This ballad begins: 'The queen she is coming, hurra! hurra! / To the land of the thistle, hurra! hurra! / From mountain and glen / Come ye brave Highlandmen / And welcome your Queen ane an' a', an' a''. There are no publication details available for this sheet.
This broadside almost certainly refers to a visit to Scotland by Queen Victoria (1819-1901). The Queen was a frequent visitor to Scotland and, after her visit with her husband, Prince Albert, in 1842, she returned annually. In 1852 the couple bought land in Balmoral, Deeside, and had the famous castle built. Indeed, 'Balmorality' has since entered the lexicon as a Victorian type of morality. Queen Victoria wrote about the Scottish countryside in her memoirs, and her fondness for tartan helped the clothing industry. In the ballad, the writer waxes lyrically about the natural beauty and glorious history of Scotland, and loyally affirms that 'The Queen to our country is true'.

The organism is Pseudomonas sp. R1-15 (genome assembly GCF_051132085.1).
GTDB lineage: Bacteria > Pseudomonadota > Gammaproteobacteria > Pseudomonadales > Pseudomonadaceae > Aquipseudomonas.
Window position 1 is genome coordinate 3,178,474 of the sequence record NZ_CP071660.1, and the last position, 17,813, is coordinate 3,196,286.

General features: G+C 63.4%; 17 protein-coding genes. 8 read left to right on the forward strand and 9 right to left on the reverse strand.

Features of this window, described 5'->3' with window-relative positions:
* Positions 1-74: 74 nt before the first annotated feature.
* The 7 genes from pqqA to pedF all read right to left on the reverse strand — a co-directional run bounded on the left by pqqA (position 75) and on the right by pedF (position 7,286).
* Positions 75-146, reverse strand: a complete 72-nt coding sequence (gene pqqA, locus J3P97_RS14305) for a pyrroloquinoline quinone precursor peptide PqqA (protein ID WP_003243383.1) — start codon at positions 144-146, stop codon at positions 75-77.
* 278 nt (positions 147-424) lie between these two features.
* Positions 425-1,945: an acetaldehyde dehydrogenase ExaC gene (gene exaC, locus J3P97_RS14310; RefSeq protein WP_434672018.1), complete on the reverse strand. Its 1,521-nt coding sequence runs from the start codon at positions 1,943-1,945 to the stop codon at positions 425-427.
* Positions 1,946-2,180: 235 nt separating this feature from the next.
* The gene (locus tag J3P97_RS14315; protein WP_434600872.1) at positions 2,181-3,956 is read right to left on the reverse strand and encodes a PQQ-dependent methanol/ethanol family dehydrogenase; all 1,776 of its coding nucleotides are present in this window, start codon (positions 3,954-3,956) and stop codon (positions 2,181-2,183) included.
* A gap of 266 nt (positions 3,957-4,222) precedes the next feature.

Early ballads were dramatic or humorous narrative songs derived from folk culture that predated printing. Originally perpetuated by word of mouth, many ballads survive because they were recorded on broadsides. Musical notation was rarely printed, as tunes were usually established favourites. The term 'ballad' eventually applied more broadly to any kind of topical or popular verse.
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Probable date published:
1842- shelfmark: ABS.10.203.01(128)
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